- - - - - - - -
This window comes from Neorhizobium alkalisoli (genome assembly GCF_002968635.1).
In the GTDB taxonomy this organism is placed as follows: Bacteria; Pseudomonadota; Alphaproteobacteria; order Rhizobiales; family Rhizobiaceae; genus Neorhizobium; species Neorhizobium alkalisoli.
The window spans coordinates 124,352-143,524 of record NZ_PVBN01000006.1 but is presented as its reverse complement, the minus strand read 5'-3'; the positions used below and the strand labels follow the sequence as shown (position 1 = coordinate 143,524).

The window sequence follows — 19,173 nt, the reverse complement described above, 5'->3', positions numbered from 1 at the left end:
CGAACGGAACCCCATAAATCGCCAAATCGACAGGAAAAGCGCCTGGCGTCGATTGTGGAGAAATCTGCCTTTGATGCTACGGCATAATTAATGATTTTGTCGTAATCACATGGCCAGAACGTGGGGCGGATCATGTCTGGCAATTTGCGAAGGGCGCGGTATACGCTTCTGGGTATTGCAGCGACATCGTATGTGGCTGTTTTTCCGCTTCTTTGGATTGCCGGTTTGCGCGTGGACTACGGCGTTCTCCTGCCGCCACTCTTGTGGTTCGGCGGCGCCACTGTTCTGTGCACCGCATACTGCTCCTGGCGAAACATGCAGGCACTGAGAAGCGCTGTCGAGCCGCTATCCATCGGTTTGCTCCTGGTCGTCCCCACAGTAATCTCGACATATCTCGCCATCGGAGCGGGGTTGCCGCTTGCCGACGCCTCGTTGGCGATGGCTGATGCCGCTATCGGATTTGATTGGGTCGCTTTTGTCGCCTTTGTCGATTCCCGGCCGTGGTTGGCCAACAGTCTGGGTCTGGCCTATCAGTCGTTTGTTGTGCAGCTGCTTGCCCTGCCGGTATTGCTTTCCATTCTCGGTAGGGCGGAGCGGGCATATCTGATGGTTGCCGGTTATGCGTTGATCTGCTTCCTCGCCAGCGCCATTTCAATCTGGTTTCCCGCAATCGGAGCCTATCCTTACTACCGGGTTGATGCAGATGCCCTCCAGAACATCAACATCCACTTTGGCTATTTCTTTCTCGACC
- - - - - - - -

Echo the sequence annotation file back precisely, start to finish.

This window comes from Neorhizobium alkalisoli (genome assembly GCF_002968635.1).
In the GTDB taxonomy this organism is placed as follows: Bacteria; Pseudomonadota; Alphaproteobacteria; order Rhizobiales; family Rhizobiaceae; genus Neorhizobium; species Neorhizobium alkalisoli.
The window spans coordinates 124,352-143,524 of record NZ_PVBN01000006.1 but is presented as its reverse complement, the minus strand read 5'-3'; the positions used below and the strand labels follow the sequence as shown (position 1 = coordinate 143,524).

The window sequence follows — 19,173 nt, the reverse complement described above, 5'->3', positions numbered from 1 at the left end:
CGAACGGAACCCCATAAATCGCCAAATCGACAGGAAAAGCGCCTGGCGTCGATTGTGGAGAAATCTGCCTTTGATGCTACGGCATAATTAATGATTTTGTCGTAATCACATGGCCAGAACGTGGGGCGGATCATGTCTGGCAATTTGCGAAGGGCGCGGTATACGCTTCTGGGTATTGCAGCGACATCGTATGTGGCTGTTTTTCCGCTTCTTTGGATTGCCGGTTTGCGCGTGGACTACGGCGTTCTCCTGCCGCCACTCTTGTGGTTCGGCGGCGCCACTGTTCTGTGCACCGCATACTGCTCCTGGCGAAACATGCAGGCACTGAGAAGCGCTGTCGAGCCGCTATCCATCGGTTTGCTCCTGGTCGTCCCCACAGTAATCTCGACATATCTCGCCATCGGAGCGGGGTTGCCGCTTGCCGACGCCTCGTTGGCGATGGCTGATGCCGCTATCGGATTTGATTGGGTCGCTTTTGTCGCCTTTGTCGATTCCCGGCCGTGGTTGGCCAACAGTCTGGGTCTGGCCTATCAGTCGTTTGTTGTGCAGCTGCTTGCCCTGCCGGTATTGCTTTCCATTCTCGGTAGGGCGGAGCGGGCATATCTGATGGTTGCCGGTTATGCGTTGATCTGCTTCCTCGCCAGCGCCATTTCAATCTGGTTTCCCGCAATCGGAGCCTATCCTTACTACCGGGTTGATGCAGATGCCCTCCAGAACATCAACATCCACTTTGGCTATTTCTTTCTCGACC